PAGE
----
Rev. Arlene’s Blog

Rev. Arlene Meyer, our Minister, posts mid-week messages on this blog. Come back often to read her inspiring and thought-provoking posts. Learn more about her.

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A New Look at a Classic Prayer

Years ago when I began recovery, I would cringe whenever I heard The Lord’s Prayer. I thought if was just some Christian prayer that atheistic Jew that I was, was just plain offensive.

Then I had a spiritual awakening and came to believe in a Higher Power yet I still could not stand The Prayer (the Lord’s Prayer). Then I read a book entitled, “Setting a Trap for God” by Rocco Errico and I began to understand the power of this prayer (or at least looking at the English from Aramaic translation).

The idea of setting a trap comes from the Aramaic work for prayer which literally means “setting a trap”. So according to Errico, prayer is not about changing some big guy in the sky’s mind, but adjusting and preparing our minds and hearts to receive God’s program (not ours).

For me that made sense and still does!

Quote of the Week

“Our Father who is everywhere
Let your name be set apart
Come our kingdom
Let your desire be, as in the universe, also on the earth
Provide us our needful bread from day to day
And free us from our offenses, as also we have freed our offenders.
And do not let us enter into temptation but separate us from error
For belongs to you the kingdom, the power, the song and praise, from all ages throughout all ages.
Sealed in truth, trust, and faithfulness.”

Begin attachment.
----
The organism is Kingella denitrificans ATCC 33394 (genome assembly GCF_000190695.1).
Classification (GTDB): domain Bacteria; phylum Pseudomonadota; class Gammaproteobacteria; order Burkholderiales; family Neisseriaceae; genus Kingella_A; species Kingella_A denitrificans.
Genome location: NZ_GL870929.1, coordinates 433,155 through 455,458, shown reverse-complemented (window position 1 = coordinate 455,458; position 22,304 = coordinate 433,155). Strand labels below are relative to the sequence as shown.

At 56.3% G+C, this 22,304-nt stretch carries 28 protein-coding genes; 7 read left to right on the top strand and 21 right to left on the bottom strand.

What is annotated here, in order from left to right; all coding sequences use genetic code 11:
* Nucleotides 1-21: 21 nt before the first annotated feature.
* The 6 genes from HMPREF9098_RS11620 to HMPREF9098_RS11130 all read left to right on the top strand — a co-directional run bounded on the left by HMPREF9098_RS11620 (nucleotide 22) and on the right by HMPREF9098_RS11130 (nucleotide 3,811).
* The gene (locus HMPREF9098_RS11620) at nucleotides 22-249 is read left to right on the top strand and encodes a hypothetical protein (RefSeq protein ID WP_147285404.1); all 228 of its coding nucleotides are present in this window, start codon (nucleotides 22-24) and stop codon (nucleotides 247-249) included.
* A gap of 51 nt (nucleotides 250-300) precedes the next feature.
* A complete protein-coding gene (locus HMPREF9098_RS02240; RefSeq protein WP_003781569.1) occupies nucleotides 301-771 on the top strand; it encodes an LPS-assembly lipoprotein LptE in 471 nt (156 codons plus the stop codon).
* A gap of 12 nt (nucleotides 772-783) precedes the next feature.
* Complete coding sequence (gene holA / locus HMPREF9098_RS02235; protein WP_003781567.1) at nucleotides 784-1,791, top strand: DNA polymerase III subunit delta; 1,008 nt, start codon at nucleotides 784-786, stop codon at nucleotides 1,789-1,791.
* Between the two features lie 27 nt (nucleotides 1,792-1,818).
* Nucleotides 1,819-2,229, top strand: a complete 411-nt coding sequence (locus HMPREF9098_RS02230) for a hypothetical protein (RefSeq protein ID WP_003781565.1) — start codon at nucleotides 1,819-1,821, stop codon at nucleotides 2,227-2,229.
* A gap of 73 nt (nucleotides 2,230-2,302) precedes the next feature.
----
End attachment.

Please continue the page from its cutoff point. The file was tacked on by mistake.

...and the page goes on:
The Lord’s Prayer (Rocco Errico’s translation from the Aramaic Bible)

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Remembering

A couple of days ago, we celebrated Memorial Day. It was a day when we remember all those who have given their lives so that we may live in freedom.

Memorial Day is a day, which some people use as an opportunity to remember all those who died, and although they did not serve in the military, brought freedom to the people they came into contact with.

I have never lost someone close to me who died while in the military but I have lost many people who brought me freedom of another kind – mental, emotional and spiritual freedom. They were in my life long enough to make a profound difference and I will cherish and remember them as long as I live.

We all have people who, for whatever reason, seemed to die too young, “before their time”, yet seemed to make a difference in the world for the better. We honor them as well as those who died for us in battle and we do this by never losing our gratitude which, without them, our lives would not be as it is today.

Quote of the Week

“Heroism doesn’t always happen in a burst of glory. Sometimes small triumphs and large hearts change the course of history.”
Mary Roach

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The Serenity Prayer

One of the most quoted lines from the book, Alcoholics Anonymous, is from one of the stories in the back of the book. The author says: “Acceptance is the answer to all of my difficulties.”

And although I believe that is true to a point, I believe in the Serenity Prayer, which says there is a time for acceptance and a time for change. I can change the way I react to things beyond my control, I can change my behaviors that are not life enriching, I can change my attitudes, in other words, I can change my thinking, my words, and my actions.